Inhalt sind jene drei legendären Platten, die den Mythos des wohl bekanntesten Jazzpiano-Trios der Welt begründeten: »Standards Vol. 1«, »Standards Vol. 2« und »Changes«. Jetzt erscheinen diese drei Klassiker zum ersten Mal in einer Box. Dieses 3-CD-Set kommt im zu erwartenden exklusiven ECM-Gewand daher und bietet, neben seinen offensichtlichen musikalischen Qualitäten und bisher unveröffentlichten Fotos von den Aufnahmen, ein wirklich fantastisches Essay vom Jarrett-Experten No. 1 – Peter Ruedi.
“From the very beginning Jarrett emphasized two imperatives: they must take the standards seriously as great if unrecognized art on a small scale, and they had to do so from an up-to-date and radically improvisational vantage point. Once the musicians entered the studio the effect was astonishing. The old tunes unleashed a rush of emotions, a delight in streams of collective communication, without preconditions, following not only the skeletal chord changes but the melodic lines of force in the originals.” Peter Rüedi, in the liner notes
This reissue of the first days of Keith Jarrett’s “Standards” project - with Gary Peacock and Jack DeJohnette brings together the albums “Standards Vol. 1”, “Standards Vol. 2” and “Changes”, recordings made in a sustained burst of creativity in 1983. Now re-released as a boxed set to celebrate 25 years of the Jarrett / Peacock / DeJohnette trio, “Setting Standards” also sets the stage for a new series of ECM reissues (which will be continued with further releases in 2008).
In January 1983, Keith Jarrett, Gary Peacock and Jack DeJohnette came together with producer Manfred Eicher for an extraordinary recording session at New York’s Power Station. The idea – almost revolutionary in an era when the idea of playing ‘original material’ was all-important - was a modest one: to simply make an album of jazz standards.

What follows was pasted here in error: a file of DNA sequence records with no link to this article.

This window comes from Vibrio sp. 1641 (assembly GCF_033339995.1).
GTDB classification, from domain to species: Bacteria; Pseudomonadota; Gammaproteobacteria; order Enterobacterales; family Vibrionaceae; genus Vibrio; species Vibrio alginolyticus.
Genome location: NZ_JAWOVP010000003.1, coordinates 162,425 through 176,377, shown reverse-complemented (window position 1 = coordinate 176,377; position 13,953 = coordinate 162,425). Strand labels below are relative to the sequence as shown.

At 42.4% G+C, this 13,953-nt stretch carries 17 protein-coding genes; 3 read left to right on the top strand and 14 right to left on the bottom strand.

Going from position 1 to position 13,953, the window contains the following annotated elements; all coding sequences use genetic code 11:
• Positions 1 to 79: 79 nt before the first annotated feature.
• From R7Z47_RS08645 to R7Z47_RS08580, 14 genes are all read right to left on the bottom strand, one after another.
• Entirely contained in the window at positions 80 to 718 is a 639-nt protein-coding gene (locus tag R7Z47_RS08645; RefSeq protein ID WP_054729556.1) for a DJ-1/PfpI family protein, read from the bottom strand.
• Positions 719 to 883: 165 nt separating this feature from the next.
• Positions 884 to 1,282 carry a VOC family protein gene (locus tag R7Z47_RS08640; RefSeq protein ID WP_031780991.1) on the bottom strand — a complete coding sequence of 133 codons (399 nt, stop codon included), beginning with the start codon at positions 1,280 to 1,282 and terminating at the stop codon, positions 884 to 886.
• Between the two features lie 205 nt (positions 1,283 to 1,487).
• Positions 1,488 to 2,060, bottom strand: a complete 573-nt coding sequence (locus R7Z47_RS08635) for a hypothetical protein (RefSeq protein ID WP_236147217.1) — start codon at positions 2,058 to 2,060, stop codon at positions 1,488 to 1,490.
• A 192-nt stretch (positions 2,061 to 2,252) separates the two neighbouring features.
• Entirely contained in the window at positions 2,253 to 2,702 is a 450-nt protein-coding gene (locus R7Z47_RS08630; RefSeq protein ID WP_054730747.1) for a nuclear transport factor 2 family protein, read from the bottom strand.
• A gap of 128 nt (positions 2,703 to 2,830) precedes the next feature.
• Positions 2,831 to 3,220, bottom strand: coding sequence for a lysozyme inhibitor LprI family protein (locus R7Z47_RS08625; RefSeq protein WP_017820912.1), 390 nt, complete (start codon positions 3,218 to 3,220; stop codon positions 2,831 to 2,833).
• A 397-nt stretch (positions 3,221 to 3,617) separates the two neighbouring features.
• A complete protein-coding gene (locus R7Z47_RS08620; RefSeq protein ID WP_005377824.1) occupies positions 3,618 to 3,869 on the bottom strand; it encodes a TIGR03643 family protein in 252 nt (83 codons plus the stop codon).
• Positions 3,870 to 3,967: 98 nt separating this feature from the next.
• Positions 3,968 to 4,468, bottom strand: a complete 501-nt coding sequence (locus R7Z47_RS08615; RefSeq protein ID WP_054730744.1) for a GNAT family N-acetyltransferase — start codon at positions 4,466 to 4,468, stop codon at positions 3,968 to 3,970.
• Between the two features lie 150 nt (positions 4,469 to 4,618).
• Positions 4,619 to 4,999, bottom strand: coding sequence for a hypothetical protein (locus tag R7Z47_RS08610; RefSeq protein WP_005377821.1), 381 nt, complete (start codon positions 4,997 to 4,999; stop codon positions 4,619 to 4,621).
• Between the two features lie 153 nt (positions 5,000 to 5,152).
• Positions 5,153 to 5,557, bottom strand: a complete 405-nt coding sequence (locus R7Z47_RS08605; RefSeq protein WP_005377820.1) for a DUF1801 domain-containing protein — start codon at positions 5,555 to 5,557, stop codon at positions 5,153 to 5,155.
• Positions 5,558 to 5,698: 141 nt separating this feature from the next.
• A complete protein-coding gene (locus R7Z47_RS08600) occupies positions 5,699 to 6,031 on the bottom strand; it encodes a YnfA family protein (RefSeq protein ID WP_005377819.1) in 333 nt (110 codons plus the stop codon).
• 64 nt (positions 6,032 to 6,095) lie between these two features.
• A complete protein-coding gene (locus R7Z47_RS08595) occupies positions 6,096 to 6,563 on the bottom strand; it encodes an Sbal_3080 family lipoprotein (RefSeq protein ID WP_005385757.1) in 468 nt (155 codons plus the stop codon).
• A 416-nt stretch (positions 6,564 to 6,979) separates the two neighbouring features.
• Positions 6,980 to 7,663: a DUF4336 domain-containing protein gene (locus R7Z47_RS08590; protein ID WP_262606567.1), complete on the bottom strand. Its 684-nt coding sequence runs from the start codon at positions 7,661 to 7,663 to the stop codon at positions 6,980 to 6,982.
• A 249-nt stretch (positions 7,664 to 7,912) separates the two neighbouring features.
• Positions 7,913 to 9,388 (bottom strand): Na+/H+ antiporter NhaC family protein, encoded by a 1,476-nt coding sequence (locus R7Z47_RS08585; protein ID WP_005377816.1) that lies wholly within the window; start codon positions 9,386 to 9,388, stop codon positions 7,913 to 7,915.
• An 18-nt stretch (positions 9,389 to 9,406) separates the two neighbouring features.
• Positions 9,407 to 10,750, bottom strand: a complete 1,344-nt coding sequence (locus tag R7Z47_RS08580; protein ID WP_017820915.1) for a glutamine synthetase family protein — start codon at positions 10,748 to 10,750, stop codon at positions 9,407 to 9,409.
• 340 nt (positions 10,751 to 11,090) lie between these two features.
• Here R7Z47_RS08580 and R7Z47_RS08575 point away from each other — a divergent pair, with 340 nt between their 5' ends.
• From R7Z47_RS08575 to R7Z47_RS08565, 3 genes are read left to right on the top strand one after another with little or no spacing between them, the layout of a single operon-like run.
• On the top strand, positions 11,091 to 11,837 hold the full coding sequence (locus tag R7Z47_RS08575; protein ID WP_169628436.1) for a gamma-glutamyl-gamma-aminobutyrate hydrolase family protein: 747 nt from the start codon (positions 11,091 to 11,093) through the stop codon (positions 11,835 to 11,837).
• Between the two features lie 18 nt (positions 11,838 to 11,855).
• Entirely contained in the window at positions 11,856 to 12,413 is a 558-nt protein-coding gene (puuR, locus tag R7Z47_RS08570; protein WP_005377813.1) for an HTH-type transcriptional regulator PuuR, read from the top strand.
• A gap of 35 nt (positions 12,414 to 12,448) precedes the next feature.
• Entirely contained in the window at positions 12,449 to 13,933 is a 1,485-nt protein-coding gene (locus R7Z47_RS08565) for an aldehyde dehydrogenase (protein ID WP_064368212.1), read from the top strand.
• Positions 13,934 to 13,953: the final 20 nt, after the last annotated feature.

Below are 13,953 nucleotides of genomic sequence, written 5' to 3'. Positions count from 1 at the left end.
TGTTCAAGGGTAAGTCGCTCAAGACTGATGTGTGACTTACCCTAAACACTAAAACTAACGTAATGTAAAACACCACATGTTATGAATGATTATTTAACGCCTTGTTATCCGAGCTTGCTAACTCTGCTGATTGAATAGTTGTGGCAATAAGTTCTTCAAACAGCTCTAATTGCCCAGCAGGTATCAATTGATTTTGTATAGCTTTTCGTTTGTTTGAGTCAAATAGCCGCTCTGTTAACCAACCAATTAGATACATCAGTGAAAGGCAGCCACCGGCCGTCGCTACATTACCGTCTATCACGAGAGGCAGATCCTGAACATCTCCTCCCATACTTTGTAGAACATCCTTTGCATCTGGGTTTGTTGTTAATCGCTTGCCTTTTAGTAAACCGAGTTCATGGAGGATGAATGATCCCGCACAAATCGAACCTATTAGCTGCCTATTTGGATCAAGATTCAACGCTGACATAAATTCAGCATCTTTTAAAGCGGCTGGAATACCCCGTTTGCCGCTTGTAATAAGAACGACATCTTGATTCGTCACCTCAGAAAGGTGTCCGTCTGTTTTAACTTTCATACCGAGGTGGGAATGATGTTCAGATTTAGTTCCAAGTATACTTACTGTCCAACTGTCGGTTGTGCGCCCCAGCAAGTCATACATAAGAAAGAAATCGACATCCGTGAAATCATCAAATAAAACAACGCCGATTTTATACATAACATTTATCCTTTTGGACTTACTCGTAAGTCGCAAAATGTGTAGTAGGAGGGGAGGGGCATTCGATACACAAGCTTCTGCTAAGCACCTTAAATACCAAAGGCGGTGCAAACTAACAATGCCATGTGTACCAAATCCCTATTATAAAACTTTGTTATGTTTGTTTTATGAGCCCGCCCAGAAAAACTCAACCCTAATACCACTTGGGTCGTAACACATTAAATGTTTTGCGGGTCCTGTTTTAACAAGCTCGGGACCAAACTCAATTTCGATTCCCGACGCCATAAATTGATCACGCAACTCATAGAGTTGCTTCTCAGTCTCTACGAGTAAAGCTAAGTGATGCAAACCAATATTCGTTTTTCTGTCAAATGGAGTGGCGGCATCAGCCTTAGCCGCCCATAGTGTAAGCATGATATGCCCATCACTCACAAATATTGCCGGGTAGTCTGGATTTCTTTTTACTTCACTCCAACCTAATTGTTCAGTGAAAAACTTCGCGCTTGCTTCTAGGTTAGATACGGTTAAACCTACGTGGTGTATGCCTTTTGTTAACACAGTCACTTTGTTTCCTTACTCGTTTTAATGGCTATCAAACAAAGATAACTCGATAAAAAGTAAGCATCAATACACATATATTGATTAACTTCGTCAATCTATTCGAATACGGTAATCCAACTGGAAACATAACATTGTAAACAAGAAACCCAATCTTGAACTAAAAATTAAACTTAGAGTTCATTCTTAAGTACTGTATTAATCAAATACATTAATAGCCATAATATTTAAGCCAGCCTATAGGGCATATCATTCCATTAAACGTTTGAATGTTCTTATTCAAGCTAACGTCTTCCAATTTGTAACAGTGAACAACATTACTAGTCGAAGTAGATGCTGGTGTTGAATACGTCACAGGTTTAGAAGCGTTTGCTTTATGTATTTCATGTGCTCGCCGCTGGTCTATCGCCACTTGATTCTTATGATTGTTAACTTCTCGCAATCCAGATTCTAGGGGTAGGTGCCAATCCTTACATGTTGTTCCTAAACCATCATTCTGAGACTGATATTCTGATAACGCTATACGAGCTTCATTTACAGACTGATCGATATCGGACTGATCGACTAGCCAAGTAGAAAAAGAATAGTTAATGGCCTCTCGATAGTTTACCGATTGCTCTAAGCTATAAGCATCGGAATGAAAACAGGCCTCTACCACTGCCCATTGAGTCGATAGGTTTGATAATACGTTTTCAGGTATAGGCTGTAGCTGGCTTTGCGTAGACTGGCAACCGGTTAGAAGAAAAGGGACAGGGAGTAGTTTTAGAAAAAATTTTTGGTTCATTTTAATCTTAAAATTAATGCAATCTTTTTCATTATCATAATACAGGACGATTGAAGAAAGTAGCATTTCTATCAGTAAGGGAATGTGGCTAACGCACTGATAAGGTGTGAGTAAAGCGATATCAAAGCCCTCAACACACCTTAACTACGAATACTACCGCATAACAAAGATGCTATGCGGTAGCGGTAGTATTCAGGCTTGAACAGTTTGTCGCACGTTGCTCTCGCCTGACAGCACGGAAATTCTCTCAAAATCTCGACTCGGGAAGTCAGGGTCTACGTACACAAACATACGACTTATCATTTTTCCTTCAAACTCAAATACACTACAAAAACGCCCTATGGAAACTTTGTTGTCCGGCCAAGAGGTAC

Gary Peacock: “We went in to do just one album but we came out with enough material for three albums. It was incredible. The only other pianist who had impacted on me that forcefully playing standards was Bill Evans when I worked with him. Then when we started playing standards on this date.... Whew! Talk about depth! It opens up a whole other level of experience.” In his book Keith Jarrett, The Man and his Music, Ian Carr writes that “The whole session seems pervaded with unbridled joy, and each piece seems to get its quintessential performance. Jarrett overflows with new musical thoughts, Peacock plays the roots and also creates dynamic counter-lines, while DeJohnette seems to create a new rhythmic and textural vocabulary for playing standards.”
Having wrapped up two volumes of standards, the trio then moved into improvisational areas. The result: the album “Changes”. Three top flight albums recorded – and mixed – in two and a half days. Not only that, the musicians had mapped out the area – from the Great American Songbook to free play – that they would continue to explore for the next quarter-century, making them perhaps the most widely-admired jazz group in the world today, and easily the most popular contemporary piano trio.
These recordings, then, set standards at many levels. And the first volumes of “Standards” won album of the year awards around the globe.
This 3-CD set includes liner text by noted Swiss critic Peter Rüedi (in English and German), and previously unpublished photos from the recording session by Deborah Feingold. (ecmrecords. de)